Reviewed February 14, 2008.
2007 Christy Award Winner, Best Historical Novel
Moody Publishers, Chicago, 2006. 316 pages.
Cal, I don’t know how to say it, so I’ll say it. The League of Ten Friends is no more; the Decaphiloi have vanished, and the Academy of Socrates in Palestine is dissolved. Our little school has ceased to exist. Callimachus—it’s as if it never was....
Of the Decaphiloi, I give this present accounting—accurate or inaccurate as it may be, it is all I have, and that from the riffraff. Six members—whereabouts unknown. One member was murdered in a most horrifying manner; I shall not put it on parchment. One is allegedly a priestess in a temple of Dionysus—you read right, Dionysus. Don’t be alarmed: I’ve forsworn all things Dionysiac, you know that, Cal. Anyway, one member committed suicide.
And one . . . one is a madman.
This is what Tallis writes back from Palestine to Callimachus, his employer in Athens.
Madman is a historical novel based on an incident mentioned in three of the Gospels, where Jesus casts demons out of a man possessed by a legion of demons.
I’m not generally a fan of historical novels based on Biblical characters, but this was a perfect topic. There’s not a lot said about the demon-possessed man in the Bible, so there was plenty of room for the author to create his life story and a plausible, interesting background as to how he wound up in the tombs, out of his mind. The author worked in all the details, including explaining the second demon-possessed man of one account, the chains the man would break, and his fame throughout the region.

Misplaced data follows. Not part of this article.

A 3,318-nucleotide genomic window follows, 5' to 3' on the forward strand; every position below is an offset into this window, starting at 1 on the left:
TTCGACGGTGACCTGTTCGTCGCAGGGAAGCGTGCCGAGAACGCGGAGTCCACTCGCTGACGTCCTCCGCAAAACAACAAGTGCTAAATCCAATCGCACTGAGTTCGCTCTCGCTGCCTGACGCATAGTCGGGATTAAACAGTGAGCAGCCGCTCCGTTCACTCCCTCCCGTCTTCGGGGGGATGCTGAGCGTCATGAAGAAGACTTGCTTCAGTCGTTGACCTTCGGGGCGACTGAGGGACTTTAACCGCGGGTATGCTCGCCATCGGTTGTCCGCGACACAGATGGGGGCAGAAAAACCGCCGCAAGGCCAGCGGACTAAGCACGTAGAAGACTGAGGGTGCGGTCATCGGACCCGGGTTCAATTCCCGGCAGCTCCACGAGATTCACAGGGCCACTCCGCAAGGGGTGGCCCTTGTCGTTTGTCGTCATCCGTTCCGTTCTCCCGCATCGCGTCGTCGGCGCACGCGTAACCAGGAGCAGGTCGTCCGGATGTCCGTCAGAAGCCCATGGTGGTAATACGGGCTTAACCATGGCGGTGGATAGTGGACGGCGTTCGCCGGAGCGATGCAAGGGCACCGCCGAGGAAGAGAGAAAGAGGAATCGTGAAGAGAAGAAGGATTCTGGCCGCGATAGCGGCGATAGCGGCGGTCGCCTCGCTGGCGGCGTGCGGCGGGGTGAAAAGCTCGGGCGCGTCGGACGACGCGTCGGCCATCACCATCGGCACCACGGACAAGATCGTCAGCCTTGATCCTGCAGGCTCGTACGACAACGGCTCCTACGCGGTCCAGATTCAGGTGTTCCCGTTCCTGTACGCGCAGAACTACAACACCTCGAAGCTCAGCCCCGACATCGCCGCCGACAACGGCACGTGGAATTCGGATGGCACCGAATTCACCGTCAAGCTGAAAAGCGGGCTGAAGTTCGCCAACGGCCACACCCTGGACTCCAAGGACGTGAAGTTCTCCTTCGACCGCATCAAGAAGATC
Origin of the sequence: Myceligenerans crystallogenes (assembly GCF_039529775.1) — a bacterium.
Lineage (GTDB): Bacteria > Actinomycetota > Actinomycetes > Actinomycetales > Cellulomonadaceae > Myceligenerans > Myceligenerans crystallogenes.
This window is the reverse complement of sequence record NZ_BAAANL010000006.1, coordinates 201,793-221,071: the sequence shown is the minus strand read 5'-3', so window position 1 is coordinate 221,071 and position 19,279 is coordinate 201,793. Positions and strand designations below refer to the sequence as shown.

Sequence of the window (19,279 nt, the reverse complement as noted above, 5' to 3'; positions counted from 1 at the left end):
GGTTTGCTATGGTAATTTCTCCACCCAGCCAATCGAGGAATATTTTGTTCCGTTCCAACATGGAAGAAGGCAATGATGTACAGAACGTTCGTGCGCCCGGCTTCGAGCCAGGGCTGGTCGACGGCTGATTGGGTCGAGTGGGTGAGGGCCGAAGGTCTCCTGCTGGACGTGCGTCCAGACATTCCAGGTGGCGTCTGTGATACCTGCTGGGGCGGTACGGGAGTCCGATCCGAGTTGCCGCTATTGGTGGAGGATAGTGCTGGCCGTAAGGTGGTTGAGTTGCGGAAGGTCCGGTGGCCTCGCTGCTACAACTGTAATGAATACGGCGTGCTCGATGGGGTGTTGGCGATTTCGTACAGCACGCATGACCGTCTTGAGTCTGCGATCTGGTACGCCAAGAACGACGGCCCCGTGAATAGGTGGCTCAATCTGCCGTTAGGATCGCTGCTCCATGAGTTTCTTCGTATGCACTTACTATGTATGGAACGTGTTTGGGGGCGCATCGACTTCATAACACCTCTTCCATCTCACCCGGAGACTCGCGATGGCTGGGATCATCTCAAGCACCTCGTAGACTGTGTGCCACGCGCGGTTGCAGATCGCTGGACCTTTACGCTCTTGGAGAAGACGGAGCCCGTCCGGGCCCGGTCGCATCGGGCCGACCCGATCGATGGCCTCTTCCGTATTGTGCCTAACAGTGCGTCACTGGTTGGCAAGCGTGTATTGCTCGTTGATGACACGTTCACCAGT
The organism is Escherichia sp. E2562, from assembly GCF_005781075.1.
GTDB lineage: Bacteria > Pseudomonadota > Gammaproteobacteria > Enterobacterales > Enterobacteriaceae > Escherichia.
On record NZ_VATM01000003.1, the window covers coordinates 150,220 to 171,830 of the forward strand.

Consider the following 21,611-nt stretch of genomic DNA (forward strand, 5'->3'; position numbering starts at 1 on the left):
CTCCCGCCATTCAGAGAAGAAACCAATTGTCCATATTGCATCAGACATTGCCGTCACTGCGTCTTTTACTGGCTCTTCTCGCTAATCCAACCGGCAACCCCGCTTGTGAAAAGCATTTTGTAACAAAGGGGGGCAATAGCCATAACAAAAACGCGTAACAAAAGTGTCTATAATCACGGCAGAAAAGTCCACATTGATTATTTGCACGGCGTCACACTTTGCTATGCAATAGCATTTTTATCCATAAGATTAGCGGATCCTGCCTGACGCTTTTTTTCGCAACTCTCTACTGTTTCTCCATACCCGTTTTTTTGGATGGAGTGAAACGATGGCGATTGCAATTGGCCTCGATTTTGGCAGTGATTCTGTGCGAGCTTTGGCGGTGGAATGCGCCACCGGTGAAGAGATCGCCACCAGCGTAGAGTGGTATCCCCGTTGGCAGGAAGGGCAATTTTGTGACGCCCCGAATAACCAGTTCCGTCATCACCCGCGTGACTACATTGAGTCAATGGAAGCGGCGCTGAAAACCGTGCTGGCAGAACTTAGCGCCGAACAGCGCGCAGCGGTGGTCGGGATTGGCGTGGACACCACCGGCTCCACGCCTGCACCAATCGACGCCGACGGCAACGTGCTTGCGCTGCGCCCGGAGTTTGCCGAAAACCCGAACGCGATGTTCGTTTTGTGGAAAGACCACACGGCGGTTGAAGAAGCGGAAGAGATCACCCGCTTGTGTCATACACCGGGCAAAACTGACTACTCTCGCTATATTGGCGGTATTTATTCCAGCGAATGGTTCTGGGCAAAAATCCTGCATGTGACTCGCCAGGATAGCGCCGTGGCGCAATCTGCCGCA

In all of the Gospel accounts, Jesus calmed the storm—a “furious squall”—just before healing the demon-possessed man. I thought the author was insightful in writing that squall as a demonic attack—the demons knew Jesus was coming and tried to stop him. The author helped me realize that Jesus cared enough to go across the lake to deliver that man—and indeed the whole region—from the evil that had overtaken him.
But that story is not the bulk of the book. Most of the story is about Tallis’s investigation of what became of the Socratic school his employer founded in Palestine. The answers are bound up in the horrible rituals of the Dionysian cult of the day. The author draws you in to the story about Tallis, as he discovers great evil, and tries to do his part to try to stop it.
A big thank you to Bethany for loaning this book to me.